The Most Popular Types of Roofing Shingles
Updated: Dec 8, 2020
When it comes to picking out what goes on your roof, there is an abundance of options out there, but one of the most popular options homeowners tend to go with are shingles.
So which shingle should you choose? There are more choices than you think — but here are some of the most popular, tried and true options available on the market today.
Asphalt shingles are one of the most well-known choices you can get when it comes to choosing roofing options for your home. They’re inexpensive compared to other types of roofing material, and, on average, can last anywhere from 20 to 50 years. There are three types of asphalt shingles to choose from, including:
Three-Tab Shingles. Possibly the most affordable option when it comes to choosing shingles for your home. They’re a simple easy choice for those that live in more temperate climates. They can last for up to 20 years (if they don’t end up blowing off in a storm before their time).
Dimensional or Architectural Shingles. Admittedly more expensive, and more durable than the Three-Tab option, promising to last up to 30 years and can help you qualify for a better and longer warranty. Of course, this comes down to preference, but aesthetically they tend to look more attractive, too.
Premium or Luxury Asphalt Shingles. These are able to imitate slate and cedar roofs in a considerably more affordable way. They weigh more than the basic three-tab, so that's something to keep in mind, but this weight provides an extra layer of protection for those that live in more intense climates that face extremes in wind and weather.
When it comes to longevity, tile roofing, made from materials like Terracotta clay and concrete, can last up to a hundred years. Tile can be formed uniquely to create your own custom roofing design, but there are plenty of classic patterns and options to pick from, too. Energy-efficient mission-architecture style tiles are typically found in homes in warmer climates where they can withstand the beat of the sun and avoid too much solar damage. On the other hand, they’re not recommended for homes in areas with more extreme weather, because they can be broken too easily by storms and falling debris. They are definitely a jump up, price-wise, from asphalt and can also cost anywhere from $20,000 to $50,000 to install.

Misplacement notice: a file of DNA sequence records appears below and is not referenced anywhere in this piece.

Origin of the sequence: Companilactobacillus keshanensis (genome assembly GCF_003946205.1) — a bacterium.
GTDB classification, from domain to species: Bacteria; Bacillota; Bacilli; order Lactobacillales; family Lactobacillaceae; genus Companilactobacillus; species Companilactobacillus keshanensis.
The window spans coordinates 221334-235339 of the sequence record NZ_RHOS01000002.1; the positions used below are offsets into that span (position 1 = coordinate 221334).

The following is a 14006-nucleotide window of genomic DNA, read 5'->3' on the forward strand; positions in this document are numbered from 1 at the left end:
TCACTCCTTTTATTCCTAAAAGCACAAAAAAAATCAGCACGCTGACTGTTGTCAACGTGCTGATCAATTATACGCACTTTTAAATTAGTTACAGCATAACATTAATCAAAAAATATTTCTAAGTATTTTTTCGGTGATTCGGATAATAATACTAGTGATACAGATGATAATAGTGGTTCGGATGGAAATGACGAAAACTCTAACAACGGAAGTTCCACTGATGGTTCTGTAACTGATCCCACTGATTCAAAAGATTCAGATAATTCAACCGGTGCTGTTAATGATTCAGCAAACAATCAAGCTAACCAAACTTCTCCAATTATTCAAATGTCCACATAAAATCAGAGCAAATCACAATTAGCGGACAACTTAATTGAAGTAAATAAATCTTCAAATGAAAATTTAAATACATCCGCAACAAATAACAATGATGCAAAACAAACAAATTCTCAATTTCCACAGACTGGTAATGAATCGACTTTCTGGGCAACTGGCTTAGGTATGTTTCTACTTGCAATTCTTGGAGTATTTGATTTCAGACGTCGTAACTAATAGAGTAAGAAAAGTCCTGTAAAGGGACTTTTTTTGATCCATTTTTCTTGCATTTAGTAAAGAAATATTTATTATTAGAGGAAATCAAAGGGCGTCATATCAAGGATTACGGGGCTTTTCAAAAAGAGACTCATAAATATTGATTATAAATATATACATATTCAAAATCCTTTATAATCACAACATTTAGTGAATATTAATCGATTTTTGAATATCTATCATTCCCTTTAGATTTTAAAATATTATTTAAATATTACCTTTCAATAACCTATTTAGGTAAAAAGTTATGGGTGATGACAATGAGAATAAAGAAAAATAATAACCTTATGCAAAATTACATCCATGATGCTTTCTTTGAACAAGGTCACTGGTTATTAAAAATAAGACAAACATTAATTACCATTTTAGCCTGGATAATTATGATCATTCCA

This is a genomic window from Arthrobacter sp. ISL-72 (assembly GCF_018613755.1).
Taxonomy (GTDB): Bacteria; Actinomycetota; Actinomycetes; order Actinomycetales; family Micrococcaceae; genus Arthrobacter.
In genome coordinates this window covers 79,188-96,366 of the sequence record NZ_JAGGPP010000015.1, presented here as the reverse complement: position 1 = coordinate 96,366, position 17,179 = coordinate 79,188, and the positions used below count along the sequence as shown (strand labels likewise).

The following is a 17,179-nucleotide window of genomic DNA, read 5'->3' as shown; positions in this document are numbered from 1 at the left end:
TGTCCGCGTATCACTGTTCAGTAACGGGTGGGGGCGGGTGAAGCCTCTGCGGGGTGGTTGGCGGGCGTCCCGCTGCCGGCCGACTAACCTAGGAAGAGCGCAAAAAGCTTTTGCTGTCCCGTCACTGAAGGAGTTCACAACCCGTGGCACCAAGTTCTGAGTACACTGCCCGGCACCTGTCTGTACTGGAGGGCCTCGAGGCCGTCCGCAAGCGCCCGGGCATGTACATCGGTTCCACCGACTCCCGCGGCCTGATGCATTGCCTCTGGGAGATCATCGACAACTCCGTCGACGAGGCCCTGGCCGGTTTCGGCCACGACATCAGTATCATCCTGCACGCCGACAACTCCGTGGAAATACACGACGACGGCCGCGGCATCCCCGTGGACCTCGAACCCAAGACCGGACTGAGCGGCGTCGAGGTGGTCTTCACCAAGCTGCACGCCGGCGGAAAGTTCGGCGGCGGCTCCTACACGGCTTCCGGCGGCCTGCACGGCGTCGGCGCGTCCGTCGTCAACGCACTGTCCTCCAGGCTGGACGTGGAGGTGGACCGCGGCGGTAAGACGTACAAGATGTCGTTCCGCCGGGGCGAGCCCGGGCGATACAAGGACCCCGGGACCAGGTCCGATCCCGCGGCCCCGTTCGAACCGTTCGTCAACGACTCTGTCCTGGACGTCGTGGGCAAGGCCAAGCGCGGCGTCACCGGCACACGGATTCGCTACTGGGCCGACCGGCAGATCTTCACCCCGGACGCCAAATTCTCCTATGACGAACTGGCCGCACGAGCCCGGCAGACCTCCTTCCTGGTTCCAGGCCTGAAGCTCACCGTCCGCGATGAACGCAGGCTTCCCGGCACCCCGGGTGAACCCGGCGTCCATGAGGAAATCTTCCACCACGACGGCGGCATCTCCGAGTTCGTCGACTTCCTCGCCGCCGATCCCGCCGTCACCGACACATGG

There are many different traditional and modern wood shingles to choose from, from cedar to pine and even redwood. However, wood shingles aren’t likely to last as long as other types of shingles unless you find the wood “shake” loophole. Wood shake roofs are made from much older trees and can even potentially last longer than asphalt shingles if installed properly. They can be more expensive than wood tiles, however, and admittedly neither option is ideal for climates that have regular fires, but now both are treated with fire retardant to make them overall safer options. Of course, the cost also depends on the type of wood, but wood shingles can cost anywhere from $14,000-$25,000 to install.
For those searching for durability, slate roof shingles can last anywhere from 60 to 150 years! Easy to maintain, energy-efficient, and environmentally friendly, slate roofs are an attractive choice when it comes to picking the roof shingles for your home. They also don’t take much to maintain, as they’re resistant to mold and mildew and other usual roofing problems. Of course, they say you get what you pay for, and slate roofs can cost anywhere from $11,000-$24,000 to install. Don’t be quick to cut corners and turn this into a DIY project: slate is quite heavy and, on its own, can be fragile. There are some things best left up to the professionals.
For a potentially more economical decision, metal roofs can be a great option to install and can come in deep attractive colors that don’t fade easily. For those who live in areas susceptible to wildfires, or in climates with storms and snow, metal roofing is an even better investment. They can last an impressive amount of time, anywhere from 75-100 years. Like metal shingles, there are different options to choose from, with the most expensive and durable form being steel. They’re also less heavy than slate, for roofs that can’t handle any extra weight, and are probably a better option if you’re going to attempt a home installation. Even still, we recommend hiring someone to help ensure it's a one-time job.
THINGS TO CONSIDER
Any decision you make when it comes to your home is hopefully a permanent one, and your roof is no exception. This is why you want to be sure that you not only like the roofing option you choose, but also ensure it was the best possible choice for the climate and surroundings you live in.
Do you live somewhere with inclement weather? Is your home beneath a canopy of trees? Have you calculated the potential upkeep costs for your roof based on the shingles you choose? Are there building codes in your neighborhood that might limit your options? What degree of a slope does your roof have? These are all things to keep in mind as you make your decision.